I will never forget the moment 22 years ago when two planes crashed into the World Trade Center. It was early in the morning in the Pacific Time Zone when I received a call from my wife asking if I was watching the news. The shock in the voices of the news reporters and the disturbing images of black smoke billowing from the towers and ash-covered streets are still fresh in my memory.
On that day, I had a presbytery meeting to attend, so I drove there and we turned on the news to keep track of the unfolding events. As the gravity of the situation sank in, we decided to end the meeting early and return home to offer support to our communities. At that time, I was a pastor in Thousand Oaks, California, and I vividly remember driving back through Los Angeles. The usually congested freeway was completely empty, giving the whole scene an eerie feel. It was then that I fully understood that this day would be one of great significance.
The impact of September 11, 2001, will forever be remembered by America. The coordinated terrorist attacks on the Twin Towers, the Pentagon, and a field in Pennsylvania claimed the lives of nearly 3,000 people and targeted symbols of our nation’s economic prosperity and military strength. These devastating events sparked the War on Terror, forcing us to confront the harsh reality that our freedom was under threat.
As the president of a university, I am aware that most college-aged students were not even born at the time of 9/11. For them, it is as distant an event as World War I is to many of us. However, they still live with the aftermath, particularly in terms of airport security and transportation. While we take the time to commemorate and reflect on what happened, it is crucial to teach college students the lessons of 9/11 and help them understand its significance.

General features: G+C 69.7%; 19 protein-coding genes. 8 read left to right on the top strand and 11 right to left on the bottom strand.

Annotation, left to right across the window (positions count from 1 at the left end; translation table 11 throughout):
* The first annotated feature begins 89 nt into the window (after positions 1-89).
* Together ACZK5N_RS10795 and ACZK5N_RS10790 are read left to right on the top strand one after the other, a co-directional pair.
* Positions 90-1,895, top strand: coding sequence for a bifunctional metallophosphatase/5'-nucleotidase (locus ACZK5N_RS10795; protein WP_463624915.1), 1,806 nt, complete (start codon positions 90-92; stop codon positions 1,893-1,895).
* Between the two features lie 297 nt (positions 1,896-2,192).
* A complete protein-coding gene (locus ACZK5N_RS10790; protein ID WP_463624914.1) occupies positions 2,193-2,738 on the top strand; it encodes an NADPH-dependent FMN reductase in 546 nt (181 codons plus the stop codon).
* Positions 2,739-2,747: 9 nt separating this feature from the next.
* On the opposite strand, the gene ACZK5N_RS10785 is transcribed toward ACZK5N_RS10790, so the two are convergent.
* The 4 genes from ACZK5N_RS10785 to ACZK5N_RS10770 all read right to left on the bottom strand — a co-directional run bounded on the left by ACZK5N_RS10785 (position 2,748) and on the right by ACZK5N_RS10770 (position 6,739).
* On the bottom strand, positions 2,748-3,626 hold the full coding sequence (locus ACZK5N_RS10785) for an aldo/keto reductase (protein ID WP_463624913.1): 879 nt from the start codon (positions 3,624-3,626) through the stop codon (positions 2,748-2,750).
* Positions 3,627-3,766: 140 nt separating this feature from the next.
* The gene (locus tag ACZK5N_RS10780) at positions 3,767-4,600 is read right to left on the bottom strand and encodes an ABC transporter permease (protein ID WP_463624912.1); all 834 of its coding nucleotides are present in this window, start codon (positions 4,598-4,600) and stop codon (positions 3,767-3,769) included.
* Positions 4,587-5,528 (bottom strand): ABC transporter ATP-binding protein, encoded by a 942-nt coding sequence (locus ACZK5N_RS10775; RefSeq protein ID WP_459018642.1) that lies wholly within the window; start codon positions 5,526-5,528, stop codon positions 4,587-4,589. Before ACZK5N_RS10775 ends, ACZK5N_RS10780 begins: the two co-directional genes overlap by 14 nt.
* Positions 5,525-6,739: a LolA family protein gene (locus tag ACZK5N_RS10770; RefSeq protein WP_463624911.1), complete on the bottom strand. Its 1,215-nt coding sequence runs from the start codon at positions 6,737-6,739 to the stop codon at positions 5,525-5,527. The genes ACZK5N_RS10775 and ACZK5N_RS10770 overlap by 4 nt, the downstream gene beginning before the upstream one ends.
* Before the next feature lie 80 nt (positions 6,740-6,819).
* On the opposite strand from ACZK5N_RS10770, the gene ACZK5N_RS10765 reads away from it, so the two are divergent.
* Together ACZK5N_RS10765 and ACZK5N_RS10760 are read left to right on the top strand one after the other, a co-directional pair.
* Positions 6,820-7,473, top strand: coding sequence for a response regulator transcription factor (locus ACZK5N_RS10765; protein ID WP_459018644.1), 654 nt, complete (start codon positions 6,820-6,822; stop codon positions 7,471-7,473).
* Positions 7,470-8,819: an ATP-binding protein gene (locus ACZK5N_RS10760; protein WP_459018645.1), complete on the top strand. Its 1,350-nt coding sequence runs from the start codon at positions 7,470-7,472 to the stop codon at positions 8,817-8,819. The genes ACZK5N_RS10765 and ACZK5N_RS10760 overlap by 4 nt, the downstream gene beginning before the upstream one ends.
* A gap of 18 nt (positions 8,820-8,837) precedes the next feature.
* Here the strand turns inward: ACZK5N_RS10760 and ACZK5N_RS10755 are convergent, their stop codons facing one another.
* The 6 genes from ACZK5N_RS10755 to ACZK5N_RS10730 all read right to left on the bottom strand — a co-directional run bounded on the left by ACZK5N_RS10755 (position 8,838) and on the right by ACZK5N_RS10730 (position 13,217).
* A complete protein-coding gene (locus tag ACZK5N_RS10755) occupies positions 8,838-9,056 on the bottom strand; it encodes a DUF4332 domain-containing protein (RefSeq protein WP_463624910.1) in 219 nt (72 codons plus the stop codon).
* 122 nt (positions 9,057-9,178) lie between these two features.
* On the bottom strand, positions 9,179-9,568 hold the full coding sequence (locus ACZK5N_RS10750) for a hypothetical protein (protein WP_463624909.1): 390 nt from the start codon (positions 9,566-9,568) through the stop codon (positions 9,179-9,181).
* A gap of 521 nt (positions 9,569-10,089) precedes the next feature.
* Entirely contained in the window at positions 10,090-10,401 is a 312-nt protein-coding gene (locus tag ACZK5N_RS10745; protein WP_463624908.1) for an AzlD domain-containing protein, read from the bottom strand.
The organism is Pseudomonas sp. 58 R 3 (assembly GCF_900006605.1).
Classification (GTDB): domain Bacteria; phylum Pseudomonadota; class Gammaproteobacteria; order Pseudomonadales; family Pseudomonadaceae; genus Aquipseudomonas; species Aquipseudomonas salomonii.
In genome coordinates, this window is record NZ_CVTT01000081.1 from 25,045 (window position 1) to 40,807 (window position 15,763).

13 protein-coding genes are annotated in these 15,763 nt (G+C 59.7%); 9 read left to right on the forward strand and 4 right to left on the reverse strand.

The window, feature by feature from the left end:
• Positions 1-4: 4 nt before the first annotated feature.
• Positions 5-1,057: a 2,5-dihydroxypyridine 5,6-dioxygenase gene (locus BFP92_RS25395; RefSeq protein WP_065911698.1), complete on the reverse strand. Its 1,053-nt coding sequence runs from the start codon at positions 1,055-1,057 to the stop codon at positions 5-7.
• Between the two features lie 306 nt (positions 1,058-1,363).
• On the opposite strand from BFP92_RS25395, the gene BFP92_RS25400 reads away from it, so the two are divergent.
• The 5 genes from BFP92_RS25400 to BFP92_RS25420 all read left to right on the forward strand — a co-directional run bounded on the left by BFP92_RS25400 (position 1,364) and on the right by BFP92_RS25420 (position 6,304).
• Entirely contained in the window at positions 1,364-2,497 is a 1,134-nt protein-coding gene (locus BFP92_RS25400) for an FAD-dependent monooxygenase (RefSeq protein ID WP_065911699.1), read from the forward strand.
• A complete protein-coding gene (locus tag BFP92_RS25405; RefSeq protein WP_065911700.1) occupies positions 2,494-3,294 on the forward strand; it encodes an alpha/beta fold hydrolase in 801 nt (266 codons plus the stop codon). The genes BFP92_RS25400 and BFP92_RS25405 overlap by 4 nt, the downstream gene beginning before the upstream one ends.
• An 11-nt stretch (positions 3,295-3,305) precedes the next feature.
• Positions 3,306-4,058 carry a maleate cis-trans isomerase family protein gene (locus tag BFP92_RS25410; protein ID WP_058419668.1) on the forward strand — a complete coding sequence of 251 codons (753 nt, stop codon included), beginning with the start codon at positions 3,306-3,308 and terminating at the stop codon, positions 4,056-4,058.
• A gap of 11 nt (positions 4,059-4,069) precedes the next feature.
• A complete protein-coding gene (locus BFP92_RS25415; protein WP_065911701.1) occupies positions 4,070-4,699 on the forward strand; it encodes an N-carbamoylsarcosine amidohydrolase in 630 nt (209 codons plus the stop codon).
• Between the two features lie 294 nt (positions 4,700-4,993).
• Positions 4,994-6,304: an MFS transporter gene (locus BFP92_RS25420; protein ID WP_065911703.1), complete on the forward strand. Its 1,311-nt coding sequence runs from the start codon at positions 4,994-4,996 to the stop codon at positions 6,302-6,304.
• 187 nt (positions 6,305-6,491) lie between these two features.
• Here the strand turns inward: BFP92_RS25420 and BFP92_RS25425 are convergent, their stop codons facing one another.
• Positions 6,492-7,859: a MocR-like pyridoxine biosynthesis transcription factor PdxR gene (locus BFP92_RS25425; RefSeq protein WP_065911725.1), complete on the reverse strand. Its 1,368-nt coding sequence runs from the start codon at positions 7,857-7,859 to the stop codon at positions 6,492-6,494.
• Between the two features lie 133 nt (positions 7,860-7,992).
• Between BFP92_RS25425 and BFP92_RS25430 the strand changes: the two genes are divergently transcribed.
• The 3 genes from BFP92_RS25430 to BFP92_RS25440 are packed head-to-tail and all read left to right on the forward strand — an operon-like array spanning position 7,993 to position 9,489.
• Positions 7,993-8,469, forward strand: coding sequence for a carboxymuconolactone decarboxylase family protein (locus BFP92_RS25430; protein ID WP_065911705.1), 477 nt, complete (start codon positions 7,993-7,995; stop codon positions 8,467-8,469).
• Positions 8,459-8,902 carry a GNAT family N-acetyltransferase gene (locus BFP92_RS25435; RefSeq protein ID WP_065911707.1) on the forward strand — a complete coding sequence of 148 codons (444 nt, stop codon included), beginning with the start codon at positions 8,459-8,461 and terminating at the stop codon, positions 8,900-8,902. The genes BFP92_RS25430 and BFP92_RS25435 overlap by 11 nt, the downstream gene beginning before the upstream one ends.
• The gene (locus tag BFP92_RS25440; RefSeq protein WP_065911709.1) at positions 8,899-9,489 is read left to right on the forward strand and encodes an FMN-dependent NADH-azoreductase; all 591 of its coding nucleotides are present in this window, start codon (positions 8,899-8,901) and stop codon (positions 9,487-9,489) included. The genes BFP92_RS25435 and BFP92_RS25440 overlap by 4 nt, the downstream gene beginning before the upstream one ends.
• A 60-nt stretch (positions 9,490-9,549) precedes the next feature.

When the Twin Towers and the Pentagon were attacked, brave firefighters, law enforcement officers, members of the U.S. Armed Forces, and civilians sprang into action. Their heroic efforts led to the evacuation of approximately 13,000-15,000 people and the rescue of 20 individuals from the rubble. The passengers of Flight 93 also displayed incredible bravery as they fought to prevent another attack. This courage extends beyond those who directly protected our homeland that day; it also encompasses those who joined the Armed Forces and fought in the War on Terror. These brave men and women serve as a reminder of the courage that has shaped our history, something we need to cultivate even more today.
The Founding Fathers of our nation risked their lives by signing the Declaration of Independence and committing treason for the sake of liberty. They understood that the pursuit of freedom outweighed any personal costs. A thriving democracy necessitates the presence of individuals who are willing to stand up for what is right, to face adversity, fear, and risk, and to challenge the status quo.
We have the ability to instill this sense of courage in college students today by sharing stories of the heroic individuals from 9/11 who prioritized humanity and American ideals over their own safety. We can encourage students to reach out to firefighters, local law enforcement, and members of the Armed Forces, thanking them for their service and learning more about how they safeguard our nation.
In the gloomy aftermath of 9/11, Americans came together. Thousands of people volunteered to offer their support to those in need: the injured, the grieving, and the displaced. Acts of unity and compassion were carried out across the country. This spirit of unity should not be forgotten. As we remember the lives lost and the heroes who emerged on that fateful day, let us strive to ignite that same sense of resilience, courage, and compassion in our college students and within ourselves.